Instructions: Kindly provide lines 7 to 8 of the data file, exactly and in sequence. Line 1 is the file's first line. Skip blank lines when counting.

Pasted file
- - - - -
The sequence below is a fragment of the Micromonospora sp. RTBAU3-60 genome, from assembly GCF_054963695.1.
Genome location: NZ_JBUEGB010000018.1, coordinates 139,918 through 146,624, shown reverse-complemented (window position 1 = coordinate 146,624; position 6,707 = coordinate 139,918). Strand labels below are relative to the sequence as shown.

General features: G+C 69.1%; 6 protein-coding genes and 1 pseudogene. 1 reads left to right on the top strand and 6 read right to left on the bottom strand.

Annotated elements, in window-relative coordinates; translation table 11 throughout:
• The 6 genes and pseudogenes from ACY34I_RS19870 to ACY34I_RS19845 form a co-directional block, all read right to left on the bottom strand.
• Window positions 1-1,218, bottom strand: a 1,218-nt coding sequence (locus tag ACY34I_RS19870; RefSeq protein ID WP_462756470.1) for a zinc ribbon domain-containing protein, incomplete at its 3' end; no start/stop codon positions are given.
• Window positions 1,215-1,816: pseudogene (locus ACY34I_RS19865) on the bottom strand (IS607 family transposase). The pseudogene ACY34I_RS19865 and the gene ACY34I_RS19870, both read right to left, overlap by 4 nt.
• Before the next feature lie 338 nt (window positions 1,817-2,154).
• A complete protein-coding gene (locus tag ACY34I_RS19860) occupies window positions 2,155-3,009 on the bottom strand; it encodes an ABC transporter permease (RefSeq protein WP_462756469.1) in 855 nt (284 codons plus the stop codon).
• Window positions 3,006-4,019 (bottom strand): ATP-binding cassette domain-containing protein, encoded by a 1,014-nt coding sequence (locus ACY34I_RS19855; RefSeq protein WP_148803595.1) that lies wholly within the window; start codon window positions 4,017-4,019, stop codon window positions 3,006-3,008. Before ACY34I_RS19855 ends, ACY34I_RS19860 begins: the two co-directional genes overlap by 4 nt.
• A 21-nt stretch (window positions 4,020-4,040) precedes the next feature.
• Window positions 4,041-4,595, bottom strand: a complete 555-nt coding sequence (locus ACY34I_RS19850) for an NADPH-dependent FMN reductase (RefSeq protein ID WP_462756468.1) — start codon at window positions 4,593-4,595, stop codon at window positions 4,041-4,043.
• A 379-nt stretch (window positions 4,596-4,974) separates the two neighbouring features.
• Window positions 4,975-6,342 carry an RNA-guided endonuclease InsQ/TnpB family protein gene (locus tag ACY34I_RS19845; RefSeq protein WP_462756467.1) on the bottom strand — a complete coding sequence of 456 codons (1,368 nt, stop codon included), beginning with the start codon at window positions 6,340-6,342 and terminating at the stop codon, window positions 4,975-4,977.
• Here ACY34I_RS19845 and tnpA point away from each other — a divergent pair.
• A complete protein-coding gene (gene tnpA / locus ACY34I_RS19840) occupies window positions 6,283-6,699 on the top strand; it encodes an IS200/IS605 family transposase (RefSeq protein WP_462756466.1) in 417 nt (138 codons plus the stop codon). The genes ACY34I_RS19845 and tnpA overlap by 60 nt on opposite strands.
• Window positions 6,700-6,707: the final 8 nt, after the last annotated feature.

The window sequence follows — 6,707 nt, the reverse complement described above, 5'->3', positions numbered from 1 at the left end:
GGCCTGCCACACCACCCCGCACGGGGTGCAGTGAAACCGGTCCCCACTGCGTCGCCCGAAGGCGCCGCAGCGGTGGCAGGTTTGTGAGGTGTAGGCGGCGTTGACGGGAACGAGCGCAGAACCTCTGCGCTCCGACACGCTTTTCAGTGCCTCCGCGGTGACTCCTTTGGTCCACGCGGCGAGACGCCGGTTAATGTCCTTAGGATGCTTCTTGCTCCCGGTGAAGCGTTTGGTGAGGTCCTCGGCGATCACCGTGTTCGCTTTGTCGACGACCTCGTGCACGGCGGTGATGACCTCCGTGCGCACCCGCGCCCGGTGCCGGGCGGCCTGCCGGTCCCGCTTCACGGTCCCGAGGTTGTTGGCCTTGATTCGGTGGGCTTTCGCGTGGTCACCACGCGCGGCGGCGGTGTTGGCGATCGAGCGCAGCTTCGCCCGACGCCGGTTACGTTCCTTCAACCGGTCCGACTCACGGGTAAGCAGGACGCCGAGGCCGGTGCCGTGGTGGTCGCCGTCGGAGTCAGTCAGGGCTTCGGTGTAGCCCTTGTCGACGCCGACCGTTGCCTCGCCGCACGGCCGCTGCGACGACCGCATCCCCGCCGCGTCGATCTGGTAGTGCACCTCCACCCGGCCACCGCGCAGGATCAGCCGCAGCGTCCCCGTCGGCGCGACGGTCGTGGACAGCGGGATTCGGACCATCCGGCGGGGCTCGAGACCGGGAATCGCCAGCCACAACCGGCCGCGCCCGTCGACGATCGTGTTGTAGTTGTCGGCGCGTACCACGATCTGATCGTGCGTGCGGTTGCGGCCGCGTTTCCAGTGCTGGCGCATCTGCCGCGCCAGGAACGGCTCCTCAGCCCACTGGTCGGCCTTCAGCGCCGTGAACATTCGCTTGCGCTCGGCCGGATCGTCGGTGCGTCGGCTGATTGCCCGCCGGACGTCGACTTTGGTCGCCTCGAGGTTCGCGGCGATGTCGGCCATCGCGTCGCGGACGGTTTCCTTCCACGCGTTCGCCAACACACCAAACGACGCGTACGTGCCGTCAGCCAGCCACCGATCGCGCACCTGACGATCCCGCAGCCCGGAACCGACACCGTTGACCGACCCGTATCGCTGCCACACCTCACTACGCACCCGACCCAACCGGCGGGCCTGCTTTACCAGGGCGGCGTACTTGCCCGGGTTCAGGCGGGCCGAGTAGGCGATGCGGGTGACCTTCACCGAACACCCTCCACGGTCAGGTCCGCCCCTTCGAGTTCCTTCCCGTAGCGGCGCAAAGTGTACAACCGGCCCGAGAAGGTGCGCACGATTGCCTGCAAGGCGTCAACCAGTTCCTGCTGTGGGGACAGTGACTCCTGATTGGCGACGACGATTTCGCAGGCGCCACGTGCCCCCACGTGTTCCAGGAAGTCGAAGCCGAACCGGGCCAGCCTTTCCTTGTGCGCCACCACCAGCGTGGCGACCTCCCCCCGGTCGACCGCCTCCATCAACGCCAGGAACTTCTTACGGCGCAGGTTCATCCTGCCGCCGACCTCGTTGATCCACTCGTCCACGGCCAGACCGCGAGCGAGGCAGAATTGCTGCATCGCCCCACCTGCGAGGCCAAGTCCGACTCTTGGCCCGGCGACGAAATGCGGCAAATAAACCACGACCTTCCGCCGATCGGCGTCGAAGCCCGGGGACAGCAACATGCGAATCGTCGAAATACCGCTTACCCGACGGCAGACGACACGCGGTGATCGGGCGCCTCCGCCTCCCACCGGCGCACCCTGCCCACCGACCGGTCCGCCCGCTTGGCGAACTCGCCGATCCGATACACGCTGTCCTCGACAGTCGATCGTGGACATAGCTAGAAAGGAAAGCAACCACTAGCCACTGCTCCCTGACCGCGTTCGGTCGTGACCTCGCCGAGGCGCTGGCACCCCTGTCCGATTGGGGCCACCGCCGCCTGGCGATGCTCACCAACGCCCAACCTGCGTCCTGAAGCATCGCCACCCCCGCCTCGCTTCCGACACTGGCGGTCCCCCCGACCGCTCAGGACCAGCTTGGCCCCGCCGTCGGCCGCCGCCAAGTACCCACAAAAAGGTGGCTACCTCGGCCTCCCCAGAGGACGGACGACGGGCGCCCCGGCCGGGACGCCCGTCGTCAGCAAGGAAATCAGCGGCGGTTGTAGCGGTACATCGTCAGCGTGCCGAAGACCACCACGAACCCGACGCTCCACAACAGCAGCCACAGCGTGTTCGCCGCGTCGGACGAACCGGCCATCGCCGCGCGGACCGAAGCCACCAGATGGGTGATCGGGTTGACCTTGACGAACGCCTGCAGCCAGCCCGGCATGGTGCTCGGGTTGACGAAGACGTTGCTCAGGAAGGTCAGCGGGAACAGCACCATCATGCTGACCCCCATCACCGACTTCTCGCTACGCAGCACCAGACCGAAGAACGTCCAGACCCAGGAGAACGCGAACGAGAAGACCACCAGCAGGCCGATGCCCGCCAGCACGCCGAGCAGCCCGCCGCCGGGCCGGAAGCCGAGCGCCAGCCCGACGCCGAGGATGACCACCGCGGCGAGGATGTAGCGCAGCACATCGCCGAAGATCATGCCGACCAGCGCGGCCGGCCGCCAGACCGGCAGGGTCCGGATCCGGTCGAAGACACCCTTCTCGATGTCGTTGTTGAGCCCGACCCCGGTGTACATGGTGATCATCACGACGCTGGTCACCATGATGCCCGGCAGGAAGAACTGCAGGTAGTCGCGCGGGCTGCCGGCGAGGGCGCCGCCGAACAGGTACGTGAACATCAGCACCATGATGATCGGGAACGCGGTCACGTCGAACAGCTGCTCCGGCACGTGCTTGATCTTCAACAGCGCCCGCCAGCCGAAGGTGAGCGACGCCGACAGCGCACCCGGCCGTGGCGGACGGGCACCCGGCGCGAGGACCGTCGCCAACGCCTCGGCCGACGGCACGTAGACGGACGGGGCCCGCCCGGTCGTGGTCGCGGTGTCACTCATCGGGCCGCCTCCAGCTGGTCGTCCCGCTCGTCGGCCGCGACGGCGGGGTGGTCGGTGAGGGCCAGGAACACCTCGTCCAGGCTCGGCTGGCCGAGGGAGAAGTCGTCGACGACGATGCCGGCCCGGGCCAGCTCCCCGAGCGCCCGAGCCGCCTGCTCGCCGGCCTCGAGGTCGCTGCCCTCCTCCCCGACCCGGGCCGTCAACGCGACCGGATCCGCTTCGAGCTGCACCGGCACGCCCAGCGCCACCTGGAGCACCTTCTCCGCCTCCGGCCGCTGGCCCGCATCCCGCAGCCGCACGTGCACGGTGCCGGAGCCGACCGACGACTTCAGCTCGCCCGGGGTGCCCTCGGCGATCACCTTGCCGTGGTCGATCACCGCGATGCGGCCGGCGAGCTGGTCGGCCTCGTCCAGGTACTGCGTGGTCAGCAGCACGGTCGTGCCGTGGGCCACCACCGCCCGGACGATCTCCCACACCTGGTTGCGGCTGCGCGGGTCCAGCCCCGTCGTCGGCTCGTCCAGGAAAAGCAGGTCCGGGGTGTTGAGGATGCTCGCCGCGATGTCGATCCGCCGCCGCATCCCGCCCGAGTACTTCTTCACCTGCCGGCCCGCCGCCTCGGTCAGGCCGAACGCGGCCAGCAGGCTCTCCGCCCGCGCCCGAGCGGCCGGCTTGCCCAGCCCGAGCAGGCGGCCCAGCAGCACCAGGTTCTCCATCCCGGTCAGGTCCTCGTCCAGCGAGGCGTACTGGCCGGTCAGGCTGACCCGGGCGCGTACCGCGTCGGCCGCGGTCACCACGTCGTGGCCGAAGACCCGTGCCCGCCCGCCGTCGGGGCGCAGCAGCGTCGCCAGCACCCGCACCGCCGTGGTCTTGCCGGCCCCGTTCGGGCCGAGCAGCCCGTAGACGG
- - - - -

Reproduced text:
• Window positions 1,215-1,816: pseudogene (locus ACY34I_RS19865) on the bottom strand (IS607 family transposase). The pseudogene ACY34I_RS19865 and the gene ACY34I_RS19870, both read right to left, overlap by 4 nt.
• Before the next feature lie 338 nt (window positions 1,817-2,154).